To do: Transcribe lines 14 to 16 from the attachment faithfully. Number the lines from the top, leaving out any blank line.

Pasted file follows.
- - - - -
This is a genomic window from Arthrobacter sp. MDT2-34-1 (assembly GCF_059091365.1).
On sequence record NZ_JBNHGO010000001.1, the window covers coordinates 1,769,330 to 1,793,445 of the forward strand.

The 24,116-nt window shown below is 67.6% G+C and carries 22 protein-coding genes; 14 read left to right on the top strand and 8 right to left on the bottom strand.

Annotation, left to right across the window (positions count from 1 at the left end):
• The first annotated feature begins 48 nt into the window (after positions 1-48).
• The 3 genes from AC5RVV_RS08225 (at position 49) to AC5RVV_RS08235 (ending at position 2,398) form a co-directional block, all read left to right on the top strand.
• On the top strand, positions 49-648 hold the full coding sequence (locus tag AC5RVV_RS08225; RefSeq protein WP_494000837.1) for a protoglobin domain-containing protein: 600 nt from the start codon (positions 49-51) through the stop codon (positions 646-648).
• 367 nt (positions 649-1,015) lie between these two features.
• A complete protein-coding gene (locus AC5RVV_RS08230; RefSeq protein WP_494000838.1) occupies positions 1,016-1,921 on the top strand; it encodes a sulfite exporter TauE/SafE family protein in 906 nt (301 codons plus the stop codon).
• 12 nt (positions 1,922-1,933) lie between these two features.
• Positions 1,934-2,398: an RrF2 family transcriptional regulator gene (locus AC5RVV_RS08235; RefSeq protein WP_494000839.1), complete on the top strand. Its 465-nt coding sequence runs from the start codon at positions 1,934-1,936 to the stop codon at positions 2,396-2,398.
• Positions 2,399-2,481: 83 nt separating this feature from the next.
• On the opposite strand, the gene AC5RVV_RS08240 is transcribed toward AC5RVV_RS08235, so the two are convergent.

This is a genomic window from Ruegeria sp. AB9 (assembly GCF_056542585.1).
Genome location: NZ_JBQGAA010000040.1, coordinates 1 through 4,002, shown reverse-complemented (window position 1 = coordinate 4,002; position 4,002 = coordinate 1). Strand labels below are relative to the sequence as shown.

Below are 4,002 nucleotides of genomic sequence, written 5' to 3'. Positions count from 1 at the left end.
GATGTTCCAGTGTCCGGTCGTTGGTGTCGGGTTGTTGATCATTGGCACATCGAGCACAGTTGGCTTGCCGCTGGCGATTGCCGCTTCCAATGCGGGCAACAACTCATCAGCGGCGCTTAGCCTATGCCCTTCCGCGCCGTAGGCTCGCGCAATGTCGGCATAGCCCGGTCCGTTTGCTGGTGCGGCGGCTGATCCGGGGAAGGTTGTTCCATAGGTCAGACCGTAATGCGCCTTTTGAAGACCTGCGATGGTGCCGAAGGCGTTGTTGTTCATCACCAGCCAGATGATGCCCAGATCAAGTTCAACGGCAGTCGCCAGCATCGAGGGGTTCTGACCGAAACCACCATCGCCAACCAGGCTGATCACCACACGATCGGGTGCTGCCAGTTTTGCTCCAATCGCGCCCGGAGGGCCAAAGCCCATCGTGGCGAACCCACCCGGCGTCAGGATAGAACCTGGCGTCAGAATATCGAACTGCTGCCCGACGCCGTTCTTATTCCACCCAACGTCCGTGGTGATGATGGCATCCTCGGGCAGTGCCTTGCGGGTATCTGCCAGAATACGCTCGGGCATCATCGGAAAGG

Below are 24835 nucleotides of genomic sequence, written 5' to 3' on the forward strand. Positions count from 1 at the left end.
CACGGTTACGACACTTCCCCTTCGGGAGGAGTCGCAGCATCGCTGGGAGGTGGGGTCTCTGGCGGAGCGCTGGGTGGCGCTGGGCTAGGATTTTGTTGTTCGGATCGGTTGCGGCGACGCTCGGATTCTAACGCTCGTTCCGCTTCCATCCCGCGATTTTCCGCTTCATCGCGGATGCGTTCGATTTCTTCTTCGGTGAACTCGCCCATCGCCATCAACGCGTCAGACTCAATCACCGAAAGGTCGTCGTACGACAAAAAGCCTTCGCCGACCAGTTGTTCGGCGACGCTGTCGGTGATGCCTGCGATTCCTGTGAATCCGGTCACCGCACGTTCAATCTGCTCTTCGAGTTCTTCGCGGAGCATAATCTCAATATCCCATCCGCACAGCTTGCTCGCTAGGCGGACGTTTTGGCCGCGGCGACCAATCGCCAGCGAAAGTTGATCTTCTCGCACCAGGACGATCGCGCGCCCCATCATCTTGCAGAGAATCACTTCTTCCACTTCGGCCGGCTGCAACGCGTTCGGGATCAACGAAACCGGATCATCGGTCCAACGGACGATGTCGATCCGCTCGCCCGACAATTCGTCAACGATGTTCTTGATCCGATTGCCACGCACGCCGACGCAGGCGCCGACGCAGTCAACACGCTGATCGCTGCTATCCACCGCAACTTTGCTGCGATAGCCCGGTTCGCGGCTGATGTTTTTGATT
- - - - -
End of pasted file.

This is a genomic window from Ruegeria sp. AB9 (assembly GCF_056542585.1).
Genome location: NZ_JBQGAA010000040.1, coordinates 1 through 4,002, shown reverse-complemented (window position 1 = coordinate 4,002; position 4,002 = coordinate 1). Strand labels below are relative to the sequence as shown.

Below are 4,002 nucleotides of genomic sequence, written 5' to 3'. Positions count from 1 at the left end.